I haven’t posted a ride in a few weeks, but I’ve been doing lot of local cycling. In particular, I’ve been enjoying my home mountain, Mont Salève, overlooking Geneva and its lake. Late Autumn is always extra fun here as lower down is constantly covered in depressing fog/clouds, but if one cycles higher, often it’s gloriously sunny above the clouds.
Mont Blanc View
I’ve written a lot over the years about Mont Salève:
Col de la Croix Fry is one of my favourite winter road bike climbs (it was in the 2018 Tour de France). Above the col is Plateau Beauregard. My simple plan: Skip the main road, and mountain bike to the plateau via small farm roads/trails.
I started in Thônes, the same place where I usually start for Croix Fry but immediately headed in a different direction than usual.
Nice autumn day
After a kilometre I was on small roads (see map). It was paved until 1163 metres. Here begins a very steep rocky “road.” For the next 1.5 kms or so, I would pedal, slip off the bike, push, repeat.
Steeper than it looks. Start of the gravel.
The road gets a touch less steep as I approached the plateau.
With a name like Beauregard it’s not surprising that the views higher up are incredible. Across the valley is the Aravis Alps (La Clusaz ski domain) and in the distance I could see the edge of the mont Blanc massif:
I continued across the plateau, finally reaching the Pointe de Beauregard at 1644 metres. It’s the top of a ski-lift
View from Pointe de Beauregard, high point of ride.
I’ve been on the plateau a few times as it’s great cross-country skiing in winter. The XC-ski trail head is exactly at Col de la Croix Fry (1477 metres), my next destination.
Plateau Beauregard – old photo cross-country skiing
After descending to Col de la Croix Fry, I next headed along the side road towards Col de Merdassier to visit an artificial lake that was almost empty (it has barely rained in months). I had a few other ideas, but lacked a little motivation so I decided to keep the ride simple and short: descending the main Croix Fry road back to the start.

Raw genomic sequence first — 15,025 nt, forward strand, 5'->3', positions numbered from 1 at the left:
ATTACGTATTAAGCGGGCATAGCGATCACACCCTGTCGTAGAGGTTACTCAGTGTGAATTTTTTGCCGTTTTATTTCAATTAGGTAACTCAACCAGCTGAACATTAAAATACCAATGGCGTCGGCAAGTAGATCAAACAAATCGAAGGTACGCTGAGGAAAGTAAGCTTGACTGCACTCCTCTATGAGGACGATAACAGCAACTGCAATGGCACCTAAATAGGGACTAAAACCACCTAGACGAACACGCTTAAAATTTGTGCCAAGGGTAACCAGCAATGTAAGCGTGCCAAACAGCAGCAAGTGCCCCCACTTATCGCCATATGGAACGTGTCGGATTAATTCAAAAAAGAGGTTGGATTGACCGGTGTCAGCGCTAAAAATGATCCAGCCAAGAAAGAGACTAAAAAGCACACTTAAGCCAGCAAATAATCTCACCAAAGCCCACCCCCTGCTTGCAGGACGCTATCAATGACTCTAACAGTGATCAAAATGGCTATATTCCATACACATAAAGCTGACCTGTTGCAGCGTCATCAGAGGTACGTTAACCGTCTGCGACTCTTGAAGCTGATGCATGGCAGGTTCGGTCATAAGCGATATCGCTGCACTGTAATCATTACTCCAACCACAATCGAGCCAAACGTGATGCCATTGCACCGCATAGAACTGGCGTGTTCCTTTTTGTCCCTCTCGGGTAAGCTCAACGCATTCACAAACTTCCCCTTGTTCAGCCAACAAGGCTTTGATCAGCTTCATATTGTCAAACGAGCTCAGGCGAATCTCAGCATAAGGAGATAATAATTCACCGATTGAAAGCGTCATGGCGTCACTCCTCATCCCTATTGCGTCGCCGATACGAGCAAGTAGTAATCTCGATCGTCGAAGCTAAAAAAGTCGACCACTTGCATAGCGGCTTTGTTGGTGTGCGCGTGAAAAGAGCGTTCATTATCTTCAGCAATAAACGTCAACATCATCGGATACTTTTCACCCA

I am not used to seeing this road outside of winter but of course took a photo at my favourite hairpin, a tradition going back more than a decade (see the bottom of post for a bunch of old photos here). This might be my only photo here without lots of snow on the L’Etale peak in distance.
A favourite photo spot
A fun, short, occasionally challenge loop. The views atop Plateau Beauregard are the highlight.
Sept 2016: This updates a December 2015 post with five now ten more climbs. summer 2017: 5 more climbs added. Early 2018: 5 more climbs added. Late 2018: 10 more climbs added.
The Alps are filled with super high, unpaved roads perfect for mountain biking. Usually, they are either old military roads (especially along the French/Italian border) or, service roads for ski lifts. Either way: they are almost always stunning, and completely deserted.
Here is a list of many of the very highest. This is not a complete list, only roads that I have cycled. I will gladly take any recommendations:
It is very difficult to get above 3000 metres on a bike in the Alps, but Col du Jandri is completely ride-able on a ski-lift service road high above Les Deux Alpes ski station.